State Department legal adviser Harold Hongju Koh was savage during policy debates about aerial drones and other issues in the early days of the Obama White House. “It was, ‘Jane, you ignorant slut,’ ” recalls Gen. James Cartwright, the former vice chairman of the Joint Chiefs of Staff, referring to Dan Aykroyd in the 1970s Saturday Night Live television-debate parodies.
“Everybody hated him,” says Cartwright, describing how Koh would rip into him and other people: “He would say, ‘Oh, you military guys, you’re just so stupid.’ ” Koh got so worked up during the meetings that he did not win people over, he just got them mad, and afterward, recalls one of his friends, he would rant about what people had said. At the time, Koh described drone strikes as “extrajudicial killings,” says Cartwright, and even the most diplomatic interlocutors, such as a former U.N. legal counsel who tussled with Koh recently when he was on a panel in Washington, says he can be “a little bit impolite.”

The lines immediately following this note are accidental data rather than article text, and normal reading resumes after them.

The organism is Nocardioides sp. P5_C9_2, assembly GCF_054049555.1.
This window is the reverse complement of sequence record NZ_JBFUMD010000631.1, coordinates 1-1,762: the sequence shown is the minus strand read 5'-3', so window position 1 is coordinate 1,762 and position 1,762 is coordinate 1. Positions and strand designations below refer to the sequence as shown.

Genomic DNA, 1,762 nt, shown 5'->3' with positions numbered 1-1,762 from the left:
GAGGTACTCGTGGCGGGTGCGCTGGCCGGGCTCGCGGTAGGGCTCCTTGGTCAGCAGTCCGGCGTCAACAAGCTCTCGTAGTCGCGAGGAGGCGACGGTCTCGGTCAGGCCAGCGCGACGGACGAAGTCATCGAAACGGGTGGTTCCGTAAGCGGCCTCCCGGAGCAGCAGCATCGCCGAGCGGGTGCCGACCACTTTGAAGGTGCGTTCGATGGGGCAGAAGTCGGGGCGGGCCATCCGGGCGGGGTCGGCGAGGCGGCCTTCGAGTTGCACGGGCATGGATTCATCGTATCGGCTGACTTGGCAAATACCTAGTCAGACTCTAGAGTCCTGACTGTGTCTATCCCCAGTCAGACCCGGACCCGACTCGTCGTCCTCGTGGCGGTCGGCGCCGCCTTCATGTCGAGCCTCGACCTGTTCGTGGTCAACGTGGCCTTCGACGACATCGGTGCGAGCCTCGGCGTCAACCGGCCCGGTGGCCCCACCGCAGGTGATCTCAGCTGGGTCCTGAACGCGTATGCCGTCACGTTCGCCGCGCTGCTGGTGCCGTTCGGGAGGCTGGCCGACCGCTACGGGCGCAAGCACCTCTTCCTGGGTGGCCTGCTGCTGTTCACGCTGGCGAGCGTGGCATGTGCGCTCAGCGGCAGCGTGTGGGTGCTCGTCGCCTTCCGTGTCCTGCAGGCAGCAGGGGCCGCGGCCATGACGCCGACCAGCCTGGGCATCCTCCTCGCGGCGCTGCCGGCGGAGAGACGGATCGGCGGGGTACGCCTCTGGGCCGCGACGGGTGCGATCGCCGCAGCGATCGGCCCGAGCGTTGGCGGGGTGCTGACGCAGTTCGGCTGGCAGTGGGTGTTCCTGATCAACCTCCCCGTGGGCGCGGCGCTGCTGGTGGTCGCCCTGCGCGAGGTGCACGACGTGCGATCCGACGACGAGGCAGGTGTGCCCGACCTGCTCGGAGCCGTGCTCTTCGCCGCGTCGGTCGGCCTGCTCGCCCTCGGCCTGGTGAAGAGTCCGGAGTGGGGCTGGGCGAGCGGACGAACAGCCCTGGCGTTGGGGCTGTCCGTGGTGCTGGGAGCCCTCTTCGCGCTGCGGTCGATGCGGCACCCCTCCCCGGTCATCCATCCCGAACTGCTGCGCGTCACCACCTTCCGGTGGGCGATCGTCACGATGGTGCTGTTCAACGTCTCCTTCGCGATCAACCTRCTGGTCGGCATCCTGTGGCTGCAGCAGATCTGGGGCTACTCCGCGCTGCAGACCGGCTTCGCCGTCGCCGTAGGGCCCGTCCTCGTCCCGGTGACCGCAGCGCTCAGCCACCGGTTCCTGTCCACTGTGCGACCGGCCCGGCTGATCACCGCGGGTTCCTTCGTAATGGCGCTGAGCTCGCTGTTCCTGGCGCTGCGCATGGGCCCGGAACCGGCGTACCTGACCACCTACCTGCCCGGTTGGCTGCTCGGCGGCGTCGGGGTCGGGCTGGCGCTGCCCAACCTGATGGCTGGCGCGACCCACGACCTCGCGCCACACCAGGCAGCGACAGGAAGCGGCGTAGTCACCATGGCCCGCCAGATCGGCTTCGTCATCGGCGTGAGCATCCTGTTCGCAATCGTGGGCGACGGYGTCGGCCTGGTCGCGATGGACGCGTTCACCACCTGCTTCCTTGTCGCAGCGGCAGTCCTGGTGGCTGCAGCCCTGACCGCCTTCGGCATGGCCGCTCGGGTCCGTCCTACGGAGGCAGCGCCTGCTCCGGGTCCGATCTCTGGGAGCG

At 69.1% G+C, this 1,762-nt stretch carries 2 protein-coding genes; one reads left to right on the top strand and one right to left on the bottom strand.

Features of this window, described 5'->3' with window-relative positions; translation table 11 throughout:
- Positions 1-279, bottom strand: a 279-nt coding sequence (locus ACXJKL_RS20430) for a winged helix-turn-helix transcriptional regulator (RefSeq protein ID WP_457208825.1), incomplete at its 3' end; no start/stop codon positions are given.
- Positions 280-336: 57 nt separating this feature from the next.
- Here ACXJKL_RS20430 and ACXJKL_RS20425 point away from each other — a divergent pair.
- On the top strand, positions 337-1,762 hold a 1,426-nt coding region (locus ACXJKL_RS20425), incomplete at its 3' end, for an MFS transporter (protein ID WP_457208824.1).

Cartwright is less diplomatic: “Just as a personality, he’s annoying.”
At a certain point, though, Koh, the 57-year-old former dean of Yale Law School, stopped ranting and got to work; he became an ally for Cartwright and others who supported the covert program of aerial drones. In March 2010, one year after Koh became legal adviser, he gave a speech at an American Society of International Law (ASIL) conference in Washington, defending the official process of placing people on a death list and explaining that the procedures are “extremely robust.” For nearly two years, Koh was the only administration official who spoke on the record—in public forums—about the legal basis for the program.